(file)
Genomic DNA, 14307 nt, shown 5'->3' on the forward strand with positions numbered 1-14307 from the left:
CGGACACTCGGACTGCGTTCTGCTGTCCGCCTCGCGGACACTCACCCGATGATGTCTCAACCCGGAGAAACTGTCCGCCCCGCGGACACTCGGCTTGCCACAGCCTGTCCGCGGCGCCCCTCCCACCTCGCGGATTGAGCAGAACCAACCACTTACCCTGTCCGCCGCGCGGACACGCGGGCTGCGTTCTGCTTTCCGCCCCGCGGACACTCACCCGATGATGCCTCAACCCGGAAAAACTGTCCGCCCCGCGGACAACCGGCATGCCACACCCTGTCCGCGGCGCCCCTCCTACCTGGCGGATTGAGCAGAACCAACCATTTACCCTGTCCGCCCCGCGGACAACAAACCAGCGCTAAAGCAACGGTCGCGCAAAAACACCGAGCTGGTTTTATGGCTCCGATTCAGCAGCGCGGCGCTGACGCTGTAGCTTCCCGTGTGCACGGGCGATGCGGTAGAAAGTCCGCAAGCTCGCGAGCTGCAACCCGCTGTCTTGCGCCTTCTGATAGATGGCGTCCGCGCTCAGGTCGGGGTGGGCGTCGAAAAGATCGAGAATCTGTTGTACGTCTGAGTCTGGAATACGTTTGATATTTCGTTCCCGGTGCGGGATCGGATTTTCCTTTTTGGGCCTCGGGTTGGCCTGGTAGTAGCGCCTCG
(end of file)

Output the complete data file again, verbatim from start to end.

Genomic DNA, 14307 nt, shown 5'->3' on the forward strand with positions numbered 1-14307 from the left:
CGGACACTCGGACTGCGTTCTGCTGTCCGCCTCGCGGACACTCACCCGATGATGTCTCAACCCGGAGAAACTGTCCGCCCCGCGGACACTCGGCTTGCCACAGCCTGTCCGCGGCGCCCCTCCCACCTCGCGGATTGAGCAGAACCAACCACTTACCCTGTCCGCCGCGCGGACACGCGGGCTGCGTTCTGCTTTCCGCCCCGCGGACACTCACCCGATGATGCCTCAACCCGGAAAAACTGTCCGCCCCGCGGACAACCGGCATGCCACACCCTGTCCGCGGCGCCCCTCCTACCTGGCGGATTGAGCAGAACCAACCATTTACCCTGTCCGCCCCGCGGACAACAAACCAGCGCTAAAGCAACGGTCGCGCAAAAACACCGAGCTGGTTTTATGGCTCCGATTCAGCAGCGCGGCGCTGACGCTGTAGCTTCCCGTGTGCACGGGCGATGCGGTAGAAAGTCCGCAAGCTCGCGAGCTGCAACCCGCTGTCTTGCGCCTTCTGATAGATGGCGTCCGCGCTCAGGTCGGGGTGGGCGTCGAAAAGATCGAGAATCTGTTGTACGTCTGAGTCTGGAATACGTTTGATATTTCGTTCCCGGTGCGGGATCGGATTTTCCTTTTTGGGCCTCGGGTTGGCCTGGTAGTAGCGCCTCG